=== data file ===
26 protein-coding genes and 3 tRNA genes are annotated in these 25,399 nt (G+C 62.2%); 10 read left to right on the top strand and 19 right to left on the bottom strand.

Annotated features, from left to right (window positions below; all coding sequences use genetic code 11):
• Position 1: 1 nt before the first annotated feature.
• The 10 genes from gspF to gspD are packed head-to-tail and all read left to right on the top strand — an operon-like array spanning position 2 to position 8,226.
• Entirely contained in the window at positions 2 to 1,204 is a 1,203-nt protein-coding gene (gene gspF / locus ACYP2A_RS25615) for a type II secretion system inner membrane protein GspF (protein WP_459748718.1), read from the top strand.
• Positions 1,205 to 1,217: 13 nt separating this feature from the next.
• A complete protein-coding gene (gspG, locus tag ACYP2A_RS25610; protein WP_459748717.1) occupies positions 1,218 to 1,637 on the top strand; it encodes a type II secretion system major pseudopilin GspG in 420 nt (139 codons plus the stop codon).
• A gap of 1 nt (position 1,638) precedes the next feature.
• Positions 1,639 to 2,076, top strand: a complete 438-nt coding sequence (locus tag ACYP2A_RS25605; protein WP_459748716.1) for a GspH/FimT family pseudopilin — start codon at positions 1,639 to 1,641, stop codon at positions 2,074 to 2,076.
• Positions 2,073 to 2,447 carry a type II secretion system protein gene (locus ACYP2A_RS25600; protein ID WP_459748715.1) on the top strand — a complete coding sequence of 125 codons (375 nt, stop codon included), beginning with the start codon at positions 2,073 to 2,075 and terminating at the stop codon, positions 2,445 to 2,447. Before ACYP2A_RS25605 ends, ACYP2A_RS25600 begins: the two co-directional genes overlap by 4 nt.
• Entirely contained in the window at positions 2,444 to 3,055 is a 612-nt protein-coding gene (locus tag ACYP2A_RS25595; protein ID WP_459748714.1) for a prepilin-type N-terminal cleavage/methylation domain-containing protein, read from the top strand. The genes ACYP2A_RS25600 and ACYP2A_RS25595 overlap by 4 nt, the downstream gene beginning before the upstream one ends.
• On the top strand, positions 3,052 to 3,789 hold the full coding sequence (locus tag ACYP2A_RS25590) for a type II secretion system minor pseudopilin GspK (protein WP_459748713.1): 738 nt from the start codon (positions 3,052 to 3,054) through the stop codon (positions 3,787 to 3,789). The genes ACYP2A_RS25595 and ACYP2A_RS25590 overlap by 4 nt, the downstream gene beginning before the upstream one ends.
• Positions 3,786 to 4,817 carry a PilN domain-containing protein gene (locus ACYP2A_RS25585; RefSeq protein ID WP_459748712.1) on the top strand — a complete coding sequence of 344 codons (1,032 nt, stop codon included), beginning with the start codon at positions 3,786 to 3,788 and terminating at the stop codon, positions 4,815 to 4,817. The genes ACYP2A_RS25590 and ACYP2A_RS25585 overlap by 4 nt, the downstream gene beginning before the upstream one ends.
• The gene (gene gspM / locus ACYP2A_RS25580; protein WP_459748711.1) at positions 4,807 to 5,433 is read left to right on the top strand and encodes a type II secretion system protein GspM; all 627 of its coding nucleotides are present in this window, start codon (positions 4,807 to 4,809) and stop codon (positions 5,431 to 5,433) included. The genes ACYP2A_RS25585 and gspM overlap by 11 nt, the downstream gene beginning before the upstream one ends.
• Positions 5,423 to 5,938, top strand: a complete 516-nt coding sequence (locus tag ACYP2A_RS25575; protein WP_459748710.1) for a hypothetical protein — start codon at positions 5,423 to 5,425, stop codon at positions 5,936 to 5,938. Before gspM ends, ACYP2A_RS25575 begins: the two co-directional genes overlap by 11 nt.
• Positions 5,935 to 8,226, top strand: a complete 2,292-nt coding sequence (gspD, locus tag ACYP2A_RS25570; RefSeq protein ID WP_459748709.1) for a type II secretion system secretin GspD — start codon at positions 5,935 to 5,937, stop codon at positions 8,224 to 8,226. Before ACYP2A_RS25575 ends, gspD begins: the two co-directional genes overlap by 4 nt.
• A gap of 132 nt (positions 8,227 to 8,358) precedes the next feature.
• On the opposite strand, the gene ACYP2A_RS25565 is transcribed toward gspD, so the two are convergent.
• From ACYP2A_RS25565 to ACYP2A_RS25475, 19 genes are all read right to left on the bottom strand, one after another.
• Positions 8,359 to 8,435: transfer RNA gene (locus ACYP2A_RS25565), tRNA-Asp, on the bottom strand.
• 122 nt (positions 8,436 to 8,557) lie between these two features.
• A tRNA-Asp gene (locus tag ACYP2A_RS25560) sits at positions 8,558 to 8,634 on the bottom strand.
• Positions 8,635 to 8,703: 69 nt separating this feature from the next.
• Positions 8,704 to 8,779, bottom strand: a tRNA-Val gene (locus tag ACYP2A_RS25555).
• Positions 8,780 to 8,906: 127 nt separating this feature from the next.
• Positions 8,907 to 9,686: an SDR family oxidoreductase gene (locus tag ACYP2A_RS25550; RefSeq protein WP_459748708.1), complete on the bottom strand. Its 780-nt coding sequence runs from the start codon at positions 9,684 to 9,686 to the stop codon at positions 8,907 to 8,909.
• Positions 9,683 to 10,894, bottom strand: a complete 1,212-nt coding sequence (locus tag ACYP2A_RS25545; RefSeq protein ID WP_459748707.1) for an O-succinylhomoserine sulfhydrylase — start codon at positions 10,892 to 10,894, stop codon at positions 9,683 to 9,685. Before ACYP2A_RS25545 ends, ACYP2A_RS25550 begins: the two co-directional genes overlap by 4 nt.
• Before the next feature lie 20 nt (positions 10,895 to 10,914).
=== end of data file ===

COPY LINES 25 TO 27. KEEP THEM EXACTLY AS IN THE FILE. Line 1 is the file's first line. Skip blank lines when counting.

• Positions 8,780 to 8,906: 127 nt separating this feature from the next.
• Positions 8,907 to 9,686: an SDR family oxidoreductase gene (locus tag ACYP2A_RS25550; RefSeq protein WP_459748708.1), complete on the bottom strand. Its 780-nt coding sequence runs from the start codon at positions 9,684 to 9,686 to the stop codon at positions 8,907 to 8,909.
• Positions 9,683 to 10,894, bottom strand: a complete 1,212-nt coding sequence (locus tag ACYP2A_RS25545; RefSeq protein ID WP_459748707.1) for an O-succinylhomoserine sulfhydrylase — start codon at positions 10,892 to 10,894, stop codon at positions 9,683 to 9,685. Before ACYP2A_RS25545 ends, ACYP2A_RS25550 begins: the two co-directional genes overlap by 4 nt.